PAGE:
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Nigeria’s Troubling Counterinsurgency Strategy Against Boko Haram

How the Military and Militias Are Fueling Insecurity

A soldier walks past a checkpoint in Bama, Borno State, Nigeria, August 2016.  Afolabi Sotunde / REUTERS

The kidnapping of 110 schoolgirls from Dapchi last month is the latest event to cast doubt on the Nigerian government’s claims that Boko Haram has been technically defeated. Unfortunately, the attack should have come as no surprise. Since 2015, the jihadist group has lost significant territorial control and no longer holds major cities. But as I saw during my fieldwork in Nigeria in January, the jihadist threat is far from gone, and counterinsurgency policies continue to be troubled and troubling.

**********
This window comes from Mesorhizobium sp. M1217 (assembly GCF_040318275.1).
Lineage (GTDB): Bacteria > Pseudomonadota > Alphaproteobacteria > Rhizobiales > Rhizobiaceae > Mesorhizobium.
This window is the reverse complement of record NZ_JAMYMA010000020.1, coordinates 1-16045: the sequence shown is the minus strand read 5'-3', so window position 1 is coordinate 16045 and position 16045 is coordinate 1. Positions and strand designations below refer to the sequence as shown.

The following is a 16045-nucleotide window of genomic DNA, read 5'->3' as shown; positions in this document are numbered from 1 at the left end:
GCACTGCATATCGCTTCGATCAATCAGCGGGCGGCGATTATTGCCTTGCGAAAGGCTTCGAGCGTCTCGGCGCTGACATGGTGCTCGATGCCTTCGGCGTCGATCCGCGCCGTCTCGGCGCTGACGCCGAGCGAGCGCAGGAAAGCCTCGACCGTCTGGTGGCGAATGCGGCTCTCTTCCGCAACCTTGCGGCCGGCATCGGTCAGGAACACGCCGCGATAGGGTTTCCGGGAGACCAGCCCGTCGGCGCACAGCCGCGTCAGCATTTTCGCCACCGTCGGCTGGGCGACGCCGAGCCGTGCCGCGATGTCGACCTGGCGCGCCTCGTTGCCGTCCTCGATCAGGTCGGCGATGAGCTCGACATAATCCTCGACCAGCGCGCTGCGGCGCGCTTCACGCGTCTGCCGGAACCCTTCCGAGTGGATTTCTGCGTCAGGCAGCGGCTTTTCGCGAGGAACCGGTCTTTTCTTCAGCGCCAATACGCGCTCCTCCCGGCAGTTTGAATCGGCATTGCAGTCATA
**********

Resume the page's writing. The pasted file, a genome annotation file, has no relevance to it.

Since 2009, Boko Haram has waged a brutal insurgency in northeastern Nigeria and neighboring countries. Both its violent jihad and the Nigerian government’s and militias’ counterinsurgency and counterterrorism efforts have led to the deaths of tens of thousands of people, the prolonged detention and disappearance of tens of thousands more, and the displacement of over two million. There has also been massive economic devastation in an already exceedingly poor and underdeveloped

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